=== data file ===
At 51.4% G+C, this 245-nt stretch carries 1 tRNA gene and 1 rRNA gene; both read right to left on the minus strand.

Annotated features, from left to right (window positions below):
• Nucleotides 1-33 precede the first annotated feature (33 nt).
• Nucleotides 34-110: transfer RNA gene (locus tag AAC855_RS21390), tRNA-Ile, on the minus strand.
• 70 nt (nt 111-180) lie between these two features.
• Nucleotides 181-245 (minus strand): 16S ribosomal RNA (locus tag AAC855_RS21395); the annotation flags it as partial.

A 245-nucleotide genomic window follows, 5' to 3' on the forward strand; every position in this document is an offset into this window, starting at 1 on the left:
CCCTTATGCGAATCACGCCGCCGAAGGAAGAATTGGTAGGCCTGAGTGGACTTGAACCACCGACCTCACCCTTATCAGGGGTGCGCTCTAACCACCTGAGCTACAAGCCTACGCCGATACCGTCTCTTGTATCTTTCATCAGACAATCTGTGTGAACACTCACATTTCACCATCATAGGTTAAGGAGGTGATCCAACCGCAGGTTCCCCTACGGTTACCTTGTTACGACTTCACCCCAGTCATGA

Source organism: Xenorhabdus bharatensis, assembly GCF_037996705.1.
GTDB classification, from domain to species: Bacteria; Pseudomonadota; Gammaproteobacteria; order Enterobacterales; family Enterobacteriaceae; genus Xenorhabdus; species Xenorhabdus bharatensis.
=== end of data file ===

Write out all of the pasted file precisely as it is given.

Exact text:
At 51.4% G+C, this 245-nt stretch carries 1 tRNA gene and 1 rRNA gene; both read right to left on the minus strand.

Annotated features, from left to right (window positions below):
• Nucleotides 1-33 precede the first annotated feature (33 nt).
• Nucleotides 34-110: transfer RNA gene (locus tag AAC855_RS21390), tRNA-Ile, on the minus strand.
• 70 nt (nt 111-180) lie between these two features.
• Nucleotides 181-245 (minus strand): 16S ribosomal RNA (locus tag AAC855_RS21395); the annotation flags it as partial.

A 245-nucleotide genomic window follows, 5' to 3' on the forward strand; every position in this document is an offset into this window, starting at 1 on the left:
CCCTTATGCGAATCACGCCGCCGAAGGAAGAATTGGTAGGCCTGAGTGGACTTGAACCACCGACCTCACCCTTATCAGGGGTGCGCTCTAACCACCTGAGCTACAAGCCTACGCCGATACCGTCTCTTGTATCTTTCATCAGACAATCTGTGTGAACACTCACATTTCACCATCATAGGTTAAGGAGGTGATCCAACCGCAGGTTCCCCTACGGTTACCTTGTTACGACTTCACCCCAGTCATGA

Source organism: Xenorhabdus bharatensis, assembly GCF_037996705.1.
GTDB classification, from domain to species: Bacteria; Pseudomonadota; Gammaproteobacteria; order Enterobacterales; family Enterobacteriaceae; genus Xenorhabdus; species Xenorhabdus bharatensis.